I wanted to do a post about "failed" adoption reunions because I hear from many adoptees who are in the same boat as myself. I don't like to view my adoption reunion as a failure. I have had many people (including other adoptees who have not taken the plunge themselves) assume that my reunion was a failure because there were certain outcomes that did not meet my expectations.
I have no regrets at all about my reunion. I had two decades to think about having a reunion with my mother and deal with all the emotional baggage that comes along with being raised in closed adoption. At some point, I decided to hell with the outcomes, I was just going for it. (I got in touch with my inner badass).
On some level I knew that my reunion with my first mother would not be a life-long relationship. Before I flew into Philadelphia, I had carefully prepared a photo album of my life for her because I secretly feared that we may only see each other that one time. I knew something was amiss after speaking with my mother on the phone, but I ignored the little voice that was trying to tell me something. I just wanted my mother to have that photo album of my life in case at some point, she no longer had me.
My friend Vaseem who has walked this journey with me, said to me one time early in my reunion:
"Your finding your mother is probably going to be more important for her, than it is for you".
I could not totally understand what he meant at the time. In the high emotions of finding my mother, I could not imagine that I would be more important to her than she was to me my whole life. I figured she thought about me now and then, but finding her was one of my biggest life quests that thinking she could be affected as much or even more than me, was not yet registering on my radar screen. Like all children (even adult ones) we tend to be self-centered.
This reunion was about me! Once I was knee-deep into the reunion, and talked to other mothers-of-loss in the adoption community, it finally hit me that my finding my mother was a huge moment for her as well. I jumped into reunion without being fully prepared for the many outcomes. One of my blind spots is always to do things myself, instead of seeking out the guidance of others who have walked the path before me.
I don't know if my mother also went into a depression, almost got divorced and thought she had lost her mind, like I did -- I will never know, because our relationship could never get past the surface. But even with the emotional hell I went through, I have no regrets.
I do know that whether my mother admits it or not, losing me was a profoundly painful experience. And then realizing I was alive and well, must have been both painful and healing for her. My reappearing in her life forced her to face things in her life that she had successfully buried for decades. I have never walked in her shoes and I can only imagine the difficulty she experienced upon giving me up and never knowing if I was o.k..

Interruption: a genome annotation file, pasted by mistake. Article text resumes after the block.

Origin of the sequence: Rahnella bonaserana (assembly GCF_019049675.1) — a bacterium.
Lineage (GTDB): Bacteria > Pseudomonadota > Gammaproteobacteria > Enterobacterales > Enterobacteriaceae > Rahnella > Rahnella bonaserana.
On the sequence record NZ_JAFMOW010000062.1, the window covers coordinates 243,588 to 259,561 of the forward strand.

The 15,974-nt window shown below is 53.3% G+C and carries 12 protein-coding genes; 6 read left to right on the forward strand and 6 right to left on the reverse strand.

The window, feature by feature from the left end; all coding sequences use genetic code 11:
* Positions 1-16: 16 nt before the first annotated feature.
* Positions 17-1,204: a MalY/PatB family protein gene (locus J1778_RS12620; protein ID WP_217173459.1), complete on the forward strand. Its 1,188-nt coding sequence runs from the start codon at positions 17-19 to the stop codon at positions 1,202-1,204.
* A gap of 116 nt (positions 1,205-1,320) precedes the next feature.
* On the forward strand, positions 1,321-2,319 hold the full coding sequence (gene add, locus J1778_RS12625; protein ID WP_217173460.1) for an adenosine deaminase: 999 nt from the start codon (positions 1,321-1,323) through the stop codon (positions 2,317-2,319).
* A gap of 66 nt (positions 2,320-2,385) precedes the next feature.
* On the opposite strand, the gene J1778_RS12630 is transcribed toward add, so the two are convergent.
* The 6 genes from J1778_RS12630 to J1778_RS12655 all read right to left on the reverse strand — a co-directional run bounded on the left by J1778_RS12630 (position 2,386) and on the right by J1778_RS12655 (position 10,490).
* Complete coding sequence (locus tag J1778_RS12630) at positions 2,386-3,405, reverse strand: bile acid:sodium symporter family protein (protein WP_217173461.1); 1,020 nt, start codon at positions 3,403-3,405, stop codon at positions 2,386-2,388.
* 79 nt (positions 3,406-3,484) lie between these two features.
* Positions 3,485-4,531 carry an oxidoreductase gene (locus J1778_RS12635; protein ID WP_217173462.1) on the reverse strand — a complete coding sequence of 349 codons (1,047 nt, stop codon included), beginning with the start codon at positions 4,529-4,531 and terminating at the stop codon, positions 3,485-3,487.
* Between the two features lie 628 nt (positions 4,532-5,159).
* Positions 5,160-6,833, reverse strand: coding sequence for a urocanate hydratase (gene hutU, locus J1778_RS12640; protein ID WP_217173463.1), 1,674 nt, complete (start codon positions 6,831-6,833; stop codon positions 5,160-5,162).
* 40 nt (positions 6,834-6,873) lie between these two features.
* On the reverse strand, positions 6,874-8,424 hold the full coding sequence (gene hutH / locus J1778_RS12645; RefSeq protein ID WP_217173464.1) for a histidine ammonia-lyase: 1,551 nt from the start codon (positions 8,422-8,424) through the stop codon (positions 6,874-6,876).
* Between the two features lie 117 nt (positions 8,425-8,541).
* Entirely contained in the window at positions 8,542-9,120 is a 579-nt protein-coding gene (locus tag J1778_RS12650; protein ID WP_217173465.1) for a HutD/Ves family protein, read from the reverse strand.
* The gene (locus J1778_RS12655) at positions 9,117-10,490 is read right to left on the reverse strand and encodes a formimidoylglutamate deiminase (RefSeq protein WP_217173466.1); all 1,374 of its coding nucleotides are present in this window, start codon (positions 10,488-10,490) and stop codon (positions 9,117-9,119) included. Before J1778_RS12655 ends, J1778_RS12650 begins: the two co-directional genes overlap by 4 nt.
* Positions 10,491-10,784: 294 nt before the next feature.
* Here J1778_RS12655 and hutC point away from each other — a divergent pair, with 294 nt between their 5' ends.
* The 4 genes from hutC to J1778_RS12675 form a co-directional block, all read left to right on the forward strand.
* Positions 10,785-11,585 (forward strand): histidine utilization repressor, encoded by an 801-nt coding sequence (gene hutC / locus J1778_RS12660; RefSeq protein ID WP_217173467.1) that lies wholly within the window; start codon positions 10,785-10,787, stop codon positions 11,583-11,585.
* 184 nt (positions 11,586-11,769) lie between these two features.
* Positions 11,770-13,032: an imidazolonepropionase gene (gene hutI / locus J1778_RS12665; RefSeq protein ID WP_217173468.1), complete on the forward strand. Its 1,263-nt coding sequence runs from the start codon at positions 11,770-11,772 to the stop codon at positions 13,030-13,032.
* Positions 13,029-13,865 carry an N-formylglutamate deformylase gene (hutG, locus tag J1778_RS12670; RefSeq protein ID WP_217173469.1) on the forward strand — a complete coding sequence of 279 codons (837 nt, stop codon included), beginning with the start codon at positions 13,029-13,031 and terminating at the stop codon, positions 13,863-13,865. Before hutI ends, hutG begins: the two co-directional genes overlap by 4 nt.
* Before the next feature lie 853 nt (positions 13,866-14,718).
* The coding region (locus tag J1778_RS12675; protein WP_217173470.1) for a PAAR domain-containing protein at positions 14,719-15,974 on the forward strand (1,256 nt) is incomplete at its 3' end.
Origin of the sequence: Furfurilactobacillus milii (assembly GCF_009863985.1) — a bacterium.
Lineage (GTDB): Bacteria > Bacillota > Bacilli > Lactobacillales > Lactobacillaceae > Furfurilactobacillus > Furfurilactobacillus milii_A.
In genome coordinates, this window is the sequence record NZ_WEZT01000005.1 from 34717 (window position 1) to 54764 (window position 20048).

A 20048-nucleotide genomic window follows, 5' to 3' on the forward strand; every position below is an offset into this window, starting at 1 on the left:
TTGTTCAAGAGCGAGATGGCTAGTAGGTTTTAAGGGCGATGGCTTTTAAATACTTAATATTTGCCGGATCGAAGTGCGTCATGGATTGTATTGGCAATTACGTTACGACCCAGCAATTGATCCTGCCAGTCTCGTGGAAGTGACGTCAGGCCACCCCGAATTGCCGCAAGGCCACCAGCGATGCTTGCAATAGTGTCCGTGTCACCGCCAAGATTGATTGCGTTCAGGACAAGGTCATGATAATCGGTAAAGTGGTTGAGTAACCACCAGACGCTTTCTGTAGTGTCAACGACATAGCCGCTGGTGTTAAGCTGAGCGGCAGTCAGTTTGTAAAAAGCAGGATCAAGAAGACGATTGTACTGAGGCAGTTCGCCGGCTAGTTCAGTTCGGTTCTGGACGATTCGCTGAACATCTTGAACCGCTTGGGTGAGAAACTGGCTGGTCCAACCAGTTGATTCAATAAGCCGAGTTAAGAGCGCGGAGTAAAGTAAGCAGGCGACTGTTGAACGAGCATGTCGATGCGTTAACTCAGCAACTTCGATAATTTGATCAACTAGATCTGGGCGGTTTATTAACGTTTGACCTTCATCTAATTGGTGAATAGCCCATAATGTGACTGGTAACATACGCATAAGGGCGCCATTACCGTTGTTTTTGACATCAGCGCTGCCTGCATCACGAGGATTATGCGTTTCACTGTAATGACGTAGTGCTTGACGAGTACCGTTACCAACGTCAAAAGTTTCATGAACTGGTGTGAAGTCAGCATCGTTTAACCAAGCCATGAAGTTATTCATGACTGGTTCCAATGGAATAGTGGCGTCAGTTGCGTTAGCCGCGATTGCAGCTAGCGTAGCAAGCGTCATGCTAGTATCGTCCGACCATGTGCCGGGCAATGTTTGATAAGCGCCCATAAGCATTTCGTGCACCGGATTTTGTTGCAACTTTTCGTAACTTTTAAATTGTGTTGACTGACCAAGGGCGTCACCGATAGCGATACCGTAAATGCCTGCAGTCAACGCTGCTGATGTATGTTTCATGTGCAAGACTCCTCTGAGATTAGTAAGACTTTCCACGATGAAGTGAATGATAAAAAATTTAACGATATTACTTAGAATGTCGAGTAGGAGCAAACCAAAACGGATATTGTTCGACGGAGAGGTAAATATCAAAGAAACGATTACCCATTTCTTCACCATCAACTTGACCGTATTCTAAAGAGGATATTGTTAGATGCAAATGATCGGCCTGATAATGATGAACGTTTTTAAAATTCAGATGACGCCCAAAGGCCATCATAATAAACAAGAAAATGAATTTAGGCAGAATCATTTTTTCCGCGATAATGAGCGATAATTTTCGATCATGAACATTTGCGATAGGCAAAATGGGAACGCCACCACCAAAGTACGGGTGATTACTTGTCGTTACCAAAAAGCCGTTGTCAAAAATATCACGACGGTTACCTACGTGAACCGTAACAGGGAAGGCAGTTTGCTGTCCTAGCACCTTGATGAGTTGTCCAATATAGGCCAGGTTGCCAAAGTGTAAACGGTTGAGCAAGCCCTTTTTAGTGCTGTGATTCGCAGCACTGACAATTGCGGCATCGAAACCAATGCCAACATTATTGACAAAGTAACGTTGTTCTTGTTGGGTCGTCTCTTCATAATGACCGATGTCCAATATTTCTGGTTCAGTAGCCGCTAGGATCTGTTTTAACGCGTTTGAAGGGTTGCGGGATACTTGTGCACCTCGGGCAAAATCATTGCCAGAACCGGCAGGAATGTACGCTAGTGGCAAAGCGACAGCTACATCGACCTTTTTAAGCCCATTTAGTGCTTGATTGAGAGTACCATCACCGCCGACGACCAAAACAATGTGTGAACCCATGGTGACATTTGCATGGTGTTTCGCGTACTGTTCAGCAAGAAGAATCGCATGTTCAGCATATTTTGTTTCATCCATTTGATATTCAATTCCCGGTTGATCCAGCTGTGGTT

When your reunion goes bust, the healthiest thing you can do is hold on to the good.
Because my mother said yes to me, I learned I have siblings -- most importantly a sister. I always wanted a sister. Somebody who I could tell secrets to growing up. Fortunately, God gave me that person when he put Marla (another adoptee) in my life and house growing up. We are still sisters to this day but it is still really cool knowing I have a sister-by-blood.
I have two really cool cousins that I just love to pieces. My first cousin Jackie I met in 2011 in Florida. It was amazing to see how much we are alike. She is blonde and blue-eyed but my husband said our mannerisms are very similar. Our daughters hit it off and it was such a wonderful two days we got to spend together.
My first cousin John (who lives 10 minutes from my house) is a local celebrity in my home town. I ran into him last night at a Taste of Miami Valley and I couldn't stop hugging him. I love that guy! He welcomed me immediately into my new family and even brought me some photos of his family (including my mother) when they were living in Chicago. I felt an instant connection with him upon our initial phone call (probably because he too is an adoptee). When I'm holding on to the good, I hold John in my heart.
My family tree on ancestry makes my heart happy every time I log in. Every time my editor (Zack) adds another branch to my tree, I feel more connected to the human race.
Since my reunion, I have met many amazing people involved in the Adoptee Rights Coalition and now I too am part of that amazing group. I have spoken to and corresponded with hundreds of adoptees around the United States and even beyond --
The door that opened me up to all these experiences was that day I sent $500.00 into The Cradle Adoption Agency, Post-Adoption Services. The year was 2006. And it changed my life.
- Start Here
- Why No Apologies?
- The Adoptee Survival Guide
- DNA Testing
- Recommended Documentaries
- Ohio Adoptees
- Adoption-Reconstruction Stage Theory
- Contact Lynn
- Adoptees and Boundaries
- The Future of Adoption
- The Secret Identity of an Adopted Child
- Ghost Kingdom
- Seven Core Issues of Adoption